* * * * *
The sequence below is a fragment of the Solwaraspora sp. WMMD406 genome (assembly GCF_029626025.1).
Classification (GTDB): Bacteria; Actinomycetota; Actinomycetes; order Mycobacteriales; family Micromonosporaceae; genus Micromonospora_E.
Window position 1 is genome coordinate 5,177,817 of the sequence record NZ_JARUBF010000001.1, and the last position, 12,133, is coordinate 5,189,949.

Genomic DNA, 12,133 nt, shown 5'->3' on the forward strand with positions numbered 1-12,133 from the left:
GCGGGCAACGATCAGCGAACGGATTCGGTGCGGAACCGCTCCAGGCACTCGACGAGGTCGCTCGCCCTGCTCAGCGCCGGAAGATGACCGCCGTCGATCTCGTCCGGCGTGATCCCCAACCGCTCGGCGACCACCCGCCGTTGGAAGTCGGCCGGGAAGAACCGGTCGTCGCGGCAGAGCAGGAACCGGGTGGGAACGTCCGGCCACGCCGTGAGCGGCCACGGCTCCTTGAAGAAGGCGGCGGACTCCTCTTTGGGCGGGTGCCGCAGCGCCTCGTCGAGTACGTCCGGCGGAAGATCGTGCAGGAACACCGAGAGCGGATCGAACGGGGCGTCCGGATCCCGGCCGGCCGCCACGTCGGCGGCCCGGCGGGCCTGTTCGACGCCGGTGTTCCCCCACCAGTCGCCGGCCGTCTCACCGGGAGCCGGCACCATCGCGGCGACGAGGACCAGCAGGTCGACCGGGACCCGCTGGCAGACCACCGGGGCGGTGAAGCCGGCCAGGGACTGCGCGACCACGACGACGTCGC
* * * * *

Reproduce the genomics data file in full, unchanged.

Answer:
The sequence below is a fragment of the Solwaraspora sp. WMMD406 genome (assembly GCF_029626025.1).
Classification (GTDB): Bacteria; Actinomycetota; Actinomycetes; order Mycobacteriales; family Micromonosporaceae; genus Micromonospora_E.
Window position 1 is genome coordinate 5,177,817 of the sequence record NZ_JARUBF010000001.1, and the last position, 12,133, is coordinate 5,189,949.

Genomic DNA, 12,133 nt, shown 5'->3' on the forward strand with positions numbered 1-12,133 from the left:
GCGGGCAACGATCAGCGAACGGATTCGGTGCGGAACCGCTCCAGGCACTCGACGAGGTCGCTCGCCCTGCTCAGCGCCGGAAGATGACCGCCGTCGATCTCGTCCGGCGTGATCCCCAACCGCTCGGCGACCACCCGCCGTTGGAAGTCGGCCGGGAAGAACCGGTCGTCGCGGCAGAGCAGGAACCGGGTGGGAACGTCCGGCCACGCCGTGAGCGGCCACGGCTCCTTGAAGAAGGCGGCGGACTCCTCTTTGGGCGGGTGCCGCAGCGCCTCGTCGAGTACGTCCGGCGGAAGATCGTGCAGGAACACCGAGAGCGGATCGAACGGGGCGTCCGGATCCCGGCCGGCCGCCACGTCGGCGGCCCGGCGGGCCTGTTCGACGCCGGTGTTCCCCCACCAGTCGCCGGCCGTCTCACCGGGAGCCGGCACCATCGCGGCGACGAGGACCAGCAGGTCGACCGGGACCCGCTGGCAGACCACCGGGGCGGTGAAGCCGGCCAGGGACTGCGCGACCACGACGACGTCGC